Even if the pleasures of the world are enjoyed as much as their nature permits, if they are as intense, as varied and as uninterrupted as possible – old age still approaches and with it, death. And the enjoyments of heaven are in reality not more enviable than these pleasures of the senses. They are of the same nature although more unmixed and durable, and they come to an end for they are gained by actions. Actions are finite and their effects must also be finite.
In one word, there is necessarily an end to all these enjoyments and what avails us to strive for pleasure which we know cannot sustain us beyond the moment of enjoyment? It is therefore the nature of the man to look out for an unchangeable, infinite happiness (ananta sukha) – which must come from a ‘being’ in which there is no change if such a being can be found. It is only from him that man attains an unalterable happiness. And if this be so, this ‘being’ must become the sole object of all his aspirations and actions.
This ‘being’ is not very far – he resides in your heart. He is the sakshi chaitanya (witness consciousness) who witnesses the activities of your buddhi (intellect). He is the nirguna Brahman of the Upanishads.
TRUE BEING. True being is that which knows no bounds, neither physical nor intellectual. It is unbounded, spiritual being. The nature of approach must befit the nature of the object approached. The pathway can be known only when the destination is known. The indivisible, absolute and conscious nature of the reality signifies that life on earth should be lived according to rigid laws – laws of dispassion towards external existence and active awareness of the Self as an unlimited being. It also shows that all forms of physical and even intellectual indulgence are deviations from eternal truth. It shows that every desire for objectification of consciousness is suicidal in the real sense.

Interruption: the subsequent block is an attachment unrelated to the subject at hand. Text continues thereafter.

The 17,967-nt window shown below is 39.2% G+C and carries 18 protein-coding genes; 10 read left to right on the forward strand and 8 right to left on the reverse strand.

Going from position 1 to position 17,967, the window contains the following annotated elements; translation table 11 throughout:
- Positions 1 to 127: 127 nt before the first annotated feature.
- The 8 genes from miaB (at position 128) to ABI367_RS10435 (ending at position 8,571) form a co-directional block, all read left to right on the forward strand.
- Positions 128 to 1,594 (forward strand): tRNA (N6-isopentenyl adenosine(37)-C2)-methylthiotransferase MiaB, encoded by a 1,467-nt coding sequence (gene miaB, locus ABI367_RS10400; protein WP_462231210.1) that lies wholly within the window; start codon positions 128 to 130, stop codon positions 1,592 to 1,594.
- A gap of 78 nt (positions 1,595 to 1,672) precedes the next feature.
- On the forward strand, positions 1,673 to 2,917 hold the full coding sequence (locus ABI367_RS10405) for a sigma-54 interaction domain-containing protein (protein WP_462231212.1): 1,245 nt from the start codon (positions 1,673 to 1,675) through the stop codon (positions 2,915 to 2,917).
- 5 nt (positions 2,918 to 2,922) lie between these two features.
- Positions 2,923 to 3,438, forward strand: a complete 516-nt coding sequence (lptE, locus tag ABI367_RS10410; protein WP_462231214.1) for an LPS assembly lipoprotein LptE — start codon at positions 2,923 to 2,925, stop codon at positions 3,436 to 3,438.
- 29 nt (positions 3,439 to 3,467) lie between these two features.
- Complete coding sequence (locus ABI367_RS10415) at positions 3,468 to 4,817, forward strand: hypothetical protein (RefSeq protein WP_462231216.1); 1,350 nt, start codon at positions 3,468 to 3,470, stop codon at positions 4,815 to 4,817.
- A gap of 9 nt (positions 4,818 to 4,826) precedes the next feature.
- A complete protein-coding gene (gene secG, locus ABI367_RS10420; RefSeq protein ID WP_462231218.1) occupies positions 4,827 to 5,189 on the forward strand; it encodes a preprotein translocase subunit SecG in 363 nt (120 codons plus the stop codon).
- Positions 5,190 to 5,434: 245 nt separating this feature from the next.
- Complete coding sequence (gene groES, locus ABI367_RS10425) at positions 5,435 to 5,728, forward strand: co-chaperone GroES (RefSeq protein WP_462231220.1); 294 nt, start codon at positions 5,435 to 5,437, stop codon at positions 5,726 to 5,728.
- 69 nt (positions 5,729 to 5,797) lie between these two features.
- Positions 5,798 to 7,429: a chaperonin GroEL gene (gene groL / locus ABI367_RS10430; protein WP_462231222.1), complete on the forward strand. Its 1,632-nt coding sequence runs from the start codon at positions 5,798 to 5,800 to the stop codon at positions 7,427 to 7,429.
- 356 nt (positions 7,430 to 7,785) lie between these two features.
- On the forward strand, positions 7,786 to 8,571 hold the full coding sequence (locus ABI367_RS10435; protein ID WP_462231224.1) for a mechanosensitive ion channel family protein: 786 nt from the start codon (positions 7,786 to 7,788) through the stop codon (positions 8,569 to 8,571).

Control the indriyas (senses) through introspection. Destroy the thirst for objects and sense-enjoyments then you will be established in supreme peace. Speak the truth and talk little. Observe silence for two hours daily. Speak only sweet, loving, soft words. Do not go to cinemas; do not look at ladies with a lustful look. When you move in the street look at the tip of the nose; do not look hither and thither. This is discipline of the eye, the organ of sight.
Do not attend dancing parties and do not listen to vulgar music. Give up musical entertainments and listening to worldly conversation. This is the discipline of the ear, the organ of hearing. Do not use scents. This is the discipline of the nose, the organ of smell. Give up salt and sugar for a week. Live on simple food. Fast on ekadashi (eleventh day of the lunar fortnight) or live on milk. This is the discipline of the tongue, the organ of taste.
Observe brahmacharya. Sleep on a hard mat. Walk barefooted. Do not use umbrellas. This is the discipline of the skin, the organ of touch.
To check the wandering mind and to develop concentration, fix your mind on your ishta devata (ideal). Bring the mind back again when it wanders and fix it on the image.